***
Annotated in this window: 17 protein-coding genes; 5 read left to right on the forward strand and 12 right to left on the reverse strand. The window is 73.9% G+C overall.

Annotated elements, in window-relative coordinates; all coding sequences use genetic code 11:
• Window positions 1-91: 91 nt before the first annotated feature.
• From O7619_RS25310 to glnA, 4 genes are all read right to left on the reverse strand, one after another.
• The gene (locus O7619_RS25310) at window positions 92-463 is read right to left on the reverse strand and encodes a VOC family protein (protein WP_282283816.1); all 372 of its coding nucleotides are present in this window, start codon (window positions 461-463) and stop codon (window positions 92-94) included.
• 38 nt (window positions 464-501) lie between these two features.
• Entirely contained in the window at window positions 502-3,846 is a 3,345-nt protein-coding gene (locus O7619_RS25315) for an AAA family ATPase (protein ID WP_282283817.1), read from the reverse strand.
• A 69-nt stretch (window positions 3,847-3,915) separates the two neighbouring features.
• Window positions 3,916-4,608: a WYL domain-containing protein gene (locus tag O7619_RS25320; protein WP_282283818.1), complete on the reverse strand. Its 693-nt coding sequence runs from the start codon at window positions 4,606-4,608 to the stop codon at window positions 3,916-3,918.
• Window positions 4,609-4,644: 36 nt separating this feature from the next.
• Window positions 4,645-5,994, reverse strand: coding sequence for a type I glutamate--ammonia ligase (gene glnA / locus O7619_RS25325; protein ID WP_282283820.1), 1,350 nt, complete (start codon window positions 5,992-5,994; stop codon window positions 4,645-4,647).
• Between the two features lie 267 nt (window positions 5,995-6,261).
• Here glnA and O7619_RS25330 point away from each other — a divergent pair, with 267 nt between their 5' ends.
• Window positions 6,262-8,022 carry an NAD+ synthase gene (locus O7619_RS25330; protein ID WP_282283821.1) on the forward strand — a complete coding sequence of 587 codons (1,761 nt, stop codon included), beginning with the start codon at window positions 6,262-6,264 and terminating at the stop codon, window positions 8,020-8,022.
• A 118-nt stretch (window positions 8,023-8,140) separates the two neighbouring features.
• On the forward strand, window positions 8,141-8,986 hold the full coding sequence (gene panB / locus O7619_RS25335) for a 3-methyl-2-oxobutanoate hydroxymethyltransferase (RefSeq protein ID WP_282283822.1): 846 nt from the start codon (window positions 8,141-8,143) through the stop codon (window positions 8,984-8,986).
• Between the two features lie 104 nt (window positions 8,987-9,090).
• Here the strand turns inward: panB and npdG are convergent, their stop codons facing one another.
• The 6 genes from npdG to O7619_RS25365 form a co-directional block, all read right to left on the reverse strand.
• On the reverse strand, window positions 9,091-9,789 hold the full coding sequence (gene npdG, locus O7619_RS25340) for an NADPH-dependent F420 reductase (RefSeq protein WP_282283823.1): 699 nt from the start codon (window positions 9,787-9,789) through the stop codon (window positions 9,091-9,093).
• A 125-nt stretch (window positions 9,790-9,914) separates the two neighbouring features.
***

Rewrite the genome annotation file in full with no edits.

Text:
Annotated in this window: 17 protein-coding genes; 5 read left to right on the forward strand and 12 right to left on the reverse strand. The window is 73.9% G+C overall.

Annotated elements, in window-relative coordinates; all coding sequences use genetic code 11:
• Window positions 1-91: 91 nt before the first annotated feature.
• From O7619_RS25310 to glnA, 4 genes are all read right to left on the reverse strand, one after another.
• The gene (locus O7619_RS25310) at window positions 92-463 is read right to left on the reverse strand and encodes a VOC family protein (protein WP_282283816.1); all 372 of its coding nucleotides are present in this window, start codon (window positions 461-463) and stop codon (window positions 92-94) included.
• 38 nt (window positions 464-501) lie between these two features.
• Entirely contained in the window at window positions 502-3,846 is a 3,345-nt protein-coding gene (locus O7619_RS25315) for an AAA family ATPase (protein ID WP_282283817.1), read from the reverse strand.
• A 69-nt stretch (window positions 3,847-3,915) separates the two neighbouring features.
• Window positions 3,916-4,608: a WYL domain-containing protein gene (locus tag O7619_RS25320; protein WP_282283818.1), complete on the reverse strand. Its 693-nt coding sequence runs from the start codon at window positions 4,606-4,608 to the stop codon at window positions 3,916-3,918.
• Window positions 4,609-4,644: 36 nt separating this feature from the next.
• Window positions 4,645-5,994, reverse strand: coding sequence for a type I glutamate--ammonia ligase (gene glnA / locus O7619_RS25325; protein ID WP_282283820.1), 1,350 nt, complete (start codon window positions 5,992-5,994; stop codon window positions 4,645-4,647).
• Between the two features lie 267 nt (window positions 5,995-6,261).
• Here glnA and O7619_RS25330 point away from each other — a divergent pair, with 267 nt between their 5' ends.
• Window positions 6,262-8,022 carry an NAD+ synthase gene (locus O7619_RS25330; protein ID WP_282283821.1) on the forward strand — a complete coding sequence of 587 codons (1,761 nt, stop codon included), beginning with the start codon at window positions 6,262-6,264 and terminating at the stop codon, window positions 8,020-8,022.
• A 118-nt stretch (window positions 8,023-8,140) separates the two neighbouring features.
• On the forward strand, window positions 8,141-8,986 hold the full coding sequence (gene panB / locus O7619_RS25335) for a 3-methyl-2-oxobutanoate hydroxymethyltransferase (RefSeq protein ID WP_282283822.1): 846 nt from the start codon (window positions 8,141-8,143) through the stop codon (window positions 8,984-8,986).
• Between the two features lie 104 nt (window positions 8,987-9,090).
• Here the strand turns inward: panB and npdG are convergent, their stop codons facing one another.
• The 6 genes from npdG to O7619_RS25365 form a co-directional block, all read right to left on the reverse strand.
• On the reverse strand, window positions 9,091-9,789 hold the full coding sequence (gene npdG, locus O7619_RS25340) for an NADPH-dependent F420 reductase (RefSeq protein WP_282283823.1): 699 nt from the start codon (window positions 9,787-9,789) through the stop codon (window positions 9,091-9,093).
• A 125-nt stretch (window positions 9,790-9,914) separates the two neighbouring features.